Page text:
Posted on January 22, 2024 • 2 minutes • 386 words
Today is my first day at Sidero ! They created Talos Linux and Omni and I couldn’t be more excited.
I spent the last 3.5 years at AWS working on EKS and a good portion of that time was working on EKS Anywhere . I learned a lot about how companies are using Kubernetes, and even more about how they’re misusing it.
I’m proud of the things I accomplished at Amazon, but I was frequently reminded of the limitations of AWS that force customers to do more work.
My last year at AWS I spent a lot of time helping customers cost optimize their cloud spend. Over and over again I kept realizing how much more work it takes to run infrastructure in a cloud environment.
On-prem we didn’t have cost optimization, we had a budget. On-prem we didn’t have service quota limits, we had—much higher—performance boundaries. On-prem we didn’t have forced upgrades or confusing, competing services that did roughly the same thing.
We were able to focus on company goals. We were more intentional about the projects we funded and the infrastructure we purchased.
All of the “undifferentiated heavy lifting” became “undifferentiated heavy clouding” and companies lost sight of what was important.
I found Talos 5 years ago—when I still worked at Disney—when Andrew posted it on Reddit . I immediately emailed him because I loved the idea.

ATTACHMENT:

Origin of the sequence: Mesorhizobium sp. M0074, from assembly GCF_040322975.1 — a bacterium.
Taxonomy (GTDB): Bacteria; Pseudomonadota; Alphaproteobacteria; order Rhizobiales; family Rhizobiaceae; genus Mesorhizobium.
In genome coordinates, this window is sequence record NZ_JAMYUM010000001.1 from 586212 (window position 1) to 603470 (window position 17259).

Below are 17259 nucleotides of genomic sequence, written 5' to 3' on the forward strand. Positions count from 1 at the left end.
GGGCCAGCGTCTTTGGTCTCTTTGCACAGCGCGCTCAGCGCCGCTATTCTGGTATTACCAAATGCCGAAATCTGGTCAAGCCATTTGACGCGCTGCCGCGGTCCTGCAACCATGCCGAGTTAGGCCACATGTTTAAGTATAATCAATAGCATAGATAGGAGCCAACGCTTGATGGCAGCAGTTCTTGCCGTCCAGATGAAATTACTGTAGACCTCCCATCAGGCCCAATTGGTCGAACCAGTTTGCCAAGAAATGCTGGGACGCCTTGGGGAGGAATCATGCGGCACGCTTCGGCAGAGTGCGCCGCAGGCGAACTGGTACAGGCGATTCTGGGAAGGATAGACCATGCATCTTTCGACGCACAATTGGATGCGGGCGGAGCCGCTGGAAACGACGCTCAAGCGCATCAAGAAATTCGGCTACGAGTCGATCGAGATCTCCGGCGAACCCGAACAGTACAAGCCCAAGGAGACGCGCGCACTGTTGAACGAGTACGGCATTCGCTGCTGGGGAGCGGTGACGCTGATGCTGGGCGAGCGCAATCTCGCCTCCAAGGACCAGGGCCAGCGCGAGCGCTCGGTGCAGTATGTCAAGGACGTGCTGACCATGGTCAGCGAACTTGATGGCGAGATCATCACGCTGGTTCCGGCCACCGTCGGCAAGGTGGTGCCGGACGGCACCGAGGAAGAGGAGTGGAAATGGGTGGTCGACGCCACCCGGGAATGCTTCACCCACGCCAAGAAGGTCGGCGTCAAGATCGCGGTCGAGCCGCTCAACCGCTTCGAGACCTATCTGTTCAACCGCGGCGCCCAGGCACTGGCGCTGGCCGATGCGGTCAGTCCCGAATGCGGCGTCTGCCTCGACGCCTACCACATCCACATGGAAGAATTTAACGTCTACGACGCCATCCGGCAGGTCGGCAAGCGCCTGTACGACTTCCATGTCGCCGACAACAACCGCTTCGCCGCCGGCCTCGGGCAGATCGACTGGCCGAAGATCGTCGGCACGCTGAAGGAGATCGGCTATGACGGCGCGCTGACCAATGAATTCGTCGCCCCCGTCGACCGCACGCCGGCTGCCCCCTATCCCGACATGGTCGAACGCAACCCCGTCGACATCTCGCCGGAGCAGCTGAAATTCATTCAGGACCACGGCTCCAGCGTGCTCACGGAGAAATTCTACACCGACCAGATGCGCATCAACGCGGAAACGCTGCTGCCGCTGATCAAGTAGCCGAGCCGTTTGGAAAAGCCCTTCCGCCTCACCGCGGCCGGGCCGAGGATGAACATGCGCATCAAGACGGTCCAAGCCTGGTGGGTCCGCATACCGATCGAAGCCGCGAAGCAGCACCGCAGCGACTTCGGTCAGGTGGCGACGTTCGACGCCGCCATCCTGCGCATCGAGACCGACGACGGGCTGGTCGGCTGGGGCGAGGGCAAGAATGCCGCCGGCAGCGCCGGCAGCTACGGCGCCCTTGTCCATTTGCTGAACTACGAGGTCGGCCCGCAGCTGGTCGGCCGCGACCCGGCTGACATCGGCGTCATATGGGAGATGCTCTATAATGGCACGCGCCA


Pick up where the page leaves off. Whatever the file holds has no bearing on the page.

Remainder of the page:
I had been using Core OS and was a firm believer that minimizing the Linux surface area was a key component to build more reliable, secure, systems with less maintenance. Talos was just what I was looking for.
Over the years I’ve followed Talos and Omni, but since I was at AWS I was on the competing side. I helped educate customers about Bottlerocket—Amazon’s answer to Talos—and worked on EKS Anywhere—Amazon’s attempt to capture on-prem market share. But they all fell short of what Sidero was doing.
The user experience and thoughtfulness of an OS that integrates deeply with Kubernetes and hardware was appealing to me. They kept pushing the industry forward with things like the Common Operating System Interface (COSI) and staying focused on making the best system for people who had better things to do than become Kubernetes experts.
I’ll be learning a lot of new things and can’t wait to share them with you.